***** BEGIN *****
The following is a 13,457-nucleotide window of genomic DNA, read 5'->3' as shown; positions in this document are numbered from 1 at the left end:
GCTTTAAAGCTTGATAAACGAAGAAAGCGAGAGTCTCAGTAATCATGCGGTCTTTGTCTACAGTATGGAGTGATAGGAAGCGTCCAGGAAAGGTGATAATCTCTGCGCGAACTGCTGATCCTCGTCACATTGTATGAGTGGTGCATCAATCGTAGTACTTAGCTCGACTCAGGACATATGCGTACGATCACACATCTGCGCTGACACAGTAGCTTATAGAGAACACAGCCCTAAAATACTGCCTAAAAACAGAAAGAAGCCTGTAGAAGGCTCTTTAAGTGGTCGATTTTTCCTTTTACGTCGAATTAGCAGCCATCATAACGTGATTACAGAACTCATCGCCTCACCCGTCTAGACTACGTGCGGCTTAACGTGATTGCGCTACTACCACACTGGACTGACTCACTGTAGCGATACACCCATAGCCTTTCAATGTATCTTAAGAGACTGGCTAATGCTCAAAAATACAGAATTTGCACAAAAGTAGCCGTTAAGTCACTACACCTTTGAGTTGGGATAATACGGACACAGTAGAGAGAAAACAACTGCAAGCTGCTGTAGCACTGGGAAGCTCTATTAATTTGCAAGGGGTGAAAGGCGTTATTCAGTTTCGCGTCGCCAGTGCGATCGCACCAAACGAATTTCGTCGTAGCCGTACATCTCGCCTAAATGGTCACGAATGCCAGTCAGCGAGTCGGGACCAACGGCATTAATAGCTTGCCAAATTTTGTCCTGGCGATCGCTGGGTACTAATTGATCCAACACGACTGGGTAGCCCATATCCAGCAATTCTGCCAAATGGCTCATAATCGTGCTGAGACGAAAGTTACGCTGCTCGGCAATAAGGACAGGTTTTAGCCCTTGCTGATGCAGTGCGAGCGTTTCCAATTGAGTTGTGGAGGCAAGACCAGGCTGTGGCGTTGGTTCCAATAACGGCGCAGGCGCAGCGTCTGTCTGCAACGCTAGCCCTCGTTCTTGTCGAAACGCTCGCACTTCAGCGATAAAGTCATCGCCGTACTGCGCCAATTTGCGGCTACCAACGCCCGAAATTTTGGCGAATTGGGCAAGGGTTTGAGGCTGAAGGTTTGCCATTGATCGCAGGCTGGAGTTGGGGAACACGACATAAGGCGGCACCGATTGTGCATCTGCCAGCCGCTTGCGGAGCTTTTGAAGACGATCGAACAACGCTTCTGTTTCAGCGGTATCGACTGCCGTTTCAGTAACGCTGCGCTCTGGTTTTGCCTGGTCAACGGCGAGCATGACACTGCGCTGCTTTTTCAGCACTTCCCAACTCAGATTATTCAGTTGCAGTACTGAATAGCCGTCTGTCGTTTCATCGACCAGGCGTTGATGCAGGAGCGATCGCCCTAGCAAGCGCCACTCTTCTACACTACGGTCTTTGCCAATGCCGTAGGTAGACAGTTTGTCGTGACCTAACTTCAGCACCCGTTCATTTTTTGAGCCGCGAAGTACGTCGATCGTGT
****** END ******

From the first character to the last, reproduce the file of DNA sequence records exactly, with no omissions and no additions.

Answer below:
The following is a 13,457-nucleotide window of genomic DNA, read 5'->3' as shown; positions in this document are numbered from 1 at the left end:
GCTTTAAAGCTTGATAAACGAAGAAAGCGAGAGTCTCAGTAATCATGCGGTCTTTGTCTACAGTATGGAGTGATAGGAAGCGTCCAGGAAAGGTGATAATCTCTGCGCGAACTGCTGATCCTCGTCACATTGTATGAGTGGTGCATCAATCGTAGTACTTAGCTCGACTCAGGACATATGCGTACGATCACACATCTGCGCTGACACAGTAGCTTATAGAGAACACAGCCCTAAAATACTGCCTAAAAACAGAAAGAAGCCTGTAGAAGGCTCTTTAAGTGGTCGATTTTTCCTTTTACGTCGAATTAGCAGCCATCATAACGTGATTACAGAACTCATCGCCTCACCCGTCTAGACTACGTGCGGCTTAACGTGATTGCGCTACTACCACACTGGACTGACTCACTGTAGCGATACACCCATAGCCTTTCAATGTATCTTAAGAGACTGGCTAATGCTCAAAAATACAGAATTTGCACAAAAGTAGCCGTTAAGTCACTACACCTTTGAGTTGGGATAATACGGACACAGTAGAGAGAAAACAACTGCAAGCTGCTGTAGCACTGGGAAGCTCTATTAATTTGCAAGGGGTGAAAGGCGTTATTCAGTTTCGCGTCGCCAGTGCGATCGCACCAAACGAATTTCGTCGTAGCCGTACATCTCGCCTAAATGGTCACGAATGCCAGTCAGCGAGTCGGGACCAACGGCATTAATAGCTTGCCAAATTTTGTCCTGGCGATCGCTGGGTACTAATTGATCCAACACGACTGGGTAGCCCATATCCAGCAATTCTGCCAAATGGCTCATAATCGTGCTGAGACGAAAGTTACGCTGCTCGGCAATAAGGACAGGTTTTAGCCCTTGCTGATGCAGTGCGAGCGTTTCCAATTGAGTTGTGGAGGCAAGACCAGGCTGTGGCGTTGGTTCCAATAACGGCGCAGGCGCAGCGTCTGTCTGCAACGCTAGCCCTCGTTCTTGTCGAAACGCTCGCACTTCAGCGATAAAGTCATCGCCGTACTGCGCCAATTTGCGGCTACCAACGCCCGAAATTTTGGCGAATTGGGCAAGGGTTTGAGGCTGAAGGTTTGCCATTGATCGCAGGCTGGAGTTGGGGAACACGACATAAGGCGGCACCGATTGTGCATCTGCCAGCCGCTTGCGGAGCTTTTGAAGACGATCGAACAACGCTTCTGTTTCAGCGGTATCGACTGCCGTTTCAGTAACGCTGCGCTCTGGTTTTGCCTGGTCAACGGCGAGCATGACACTGCGCTGCTTTTTCAGCACTTCCCAACTCAGATTATTCAGTTGCAGTACTGAATAGCCGTCTGTCGTTTCATCGACCAGGCGTTGATGCAGGAGCGATCGCCCTAGCAAGCGCCACTCTTCTACACTACGGTCTTTGCCAATGCCGTAGGTAGACAGTTTGTCGTGACCTAACTTCAGCACCCGTTCATTTTTTGAGCCGCGAAGTACGTCGATCGTGT